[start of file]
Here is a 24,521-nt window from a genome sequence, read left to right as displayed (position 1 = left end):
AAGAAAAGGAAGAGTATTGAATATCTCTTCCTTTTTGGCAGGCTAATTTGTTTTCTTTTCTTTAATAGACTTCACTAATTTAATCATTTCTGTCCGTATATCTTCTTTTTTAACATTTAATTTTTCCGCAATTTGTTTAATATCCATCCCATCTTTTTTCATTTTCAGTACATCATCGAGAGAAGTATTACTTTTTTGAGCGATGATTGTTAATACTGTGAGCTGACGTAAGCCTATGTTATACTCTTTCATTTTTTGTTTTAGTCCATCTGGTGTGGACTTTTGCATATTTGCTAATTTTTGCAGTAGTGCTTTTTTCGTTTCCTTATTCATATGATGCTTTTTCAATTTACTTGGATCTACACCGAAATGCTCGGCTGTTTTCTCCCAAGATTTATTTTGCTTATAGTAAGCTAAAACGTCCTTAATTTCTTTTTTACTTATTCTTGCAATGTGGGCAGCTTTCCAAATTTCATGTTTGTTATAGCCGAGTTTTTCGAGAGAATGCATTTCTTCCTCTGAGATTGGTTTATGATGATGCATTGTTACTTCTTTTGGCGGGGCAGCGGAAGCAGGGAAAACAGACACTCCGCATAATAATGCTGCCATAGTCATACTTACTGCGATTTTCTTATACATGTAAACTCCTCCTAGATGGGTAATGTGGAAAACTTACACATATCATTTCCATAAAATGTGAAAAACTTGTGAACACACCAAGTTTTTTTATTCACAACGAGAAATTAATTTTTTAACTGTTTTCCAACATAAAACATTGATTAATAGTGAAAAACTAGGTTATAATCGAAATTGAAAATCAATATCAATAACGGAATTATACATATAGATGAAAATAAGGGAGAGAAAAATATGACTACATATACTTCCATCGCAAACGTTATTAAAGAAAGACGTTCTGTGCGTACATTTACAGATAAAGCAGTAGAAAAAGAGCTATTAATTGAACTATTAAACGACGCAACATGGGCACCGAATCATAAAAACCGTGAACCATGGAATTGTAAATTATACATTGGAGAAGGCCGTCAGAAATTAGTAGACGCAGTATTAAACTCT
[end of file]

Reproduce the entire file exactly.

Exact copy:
Here is a 24,521-nt window from a genome sequence, read left to right as displayed (position 1 = left end):
AAGAAAAGGAAGAGTATTGAATATCTCTTCCTTTTTGGCAGGCTAATTTGTTTTCTTTTCTTTAATAGACTTCACTAATTTAATCATTTCTGTCCGTATATCTTCTTTTTTAACATTTAATTTTTCCGCAATTTGTTTAATATCCATCCCATCTTTTTTCATTTTCAGTACATCATCGAGAGAAGTATTACTTTTTTGAGCGATGATTGTTAATACTGTGAGCTGACGTAAGCCTATGTTATACTCTTTCATTTTTTGTTTTAGTCCATCTGGTGTGGACTTTTGCATATTTGCTAATTTTTGCAGTAGTGCTTTTTTCGTTTCCTTATTCATATGATGCTTTTTCAATTTACTTGGATCTACACCGAAATGCTCGGCTGTTTTCTCCCAAGATTTATTTTGCTTATAGTAAGCTAAAACGTCCTTAATTTCTTTTTTACTTATTCTTGCAATGTGGGCAGCTTTCCAAATTTCATGTTTGTTATAGCCGAGTTTTTCGAGAGAATGCATTTCTTCCTCTGAGATTGGTTTATGATGATGCATTGTTACTTCTTTTGGCGGGGCAGCGGAAGCAGGGAAAACAGACACTCCGCATAATAATGCTGCCATAGTCATACTTACTGCGATTTTCTTATACATGTAAACTCCTCCTAGATGGGTAATGTGGAAAACTTACACATATCATTTCCATAAAATGTGAAAAACTTGTGAACACACCAAGTTTTTTTATTCACAACGAGAAATTAATTTTTTAACTGTTTTCCAACATAAAACATTGATTAATAGTGAAAAACTAGGTTATAATCGAAATTGAAAATCAATATCAATAACGGAATTATACATATAGATGAAAATAAGGGAGAGAAAAATATGACTACATATACTTCCATCGCAAACGTTATTAAAGAAAGACGTTCTGTGCGTACATTTACAGATAAAGCAGTAGAAAAAGAGCTATTAATTGAACTATTAAACGACGCAACATGGGCACCGAATCATAAAAACCGTGAACCATGGAATTGTAAATTATACATTGGAGAAGGCCGTCAGAAATTAGTAGACGCAGTATTAAACTCT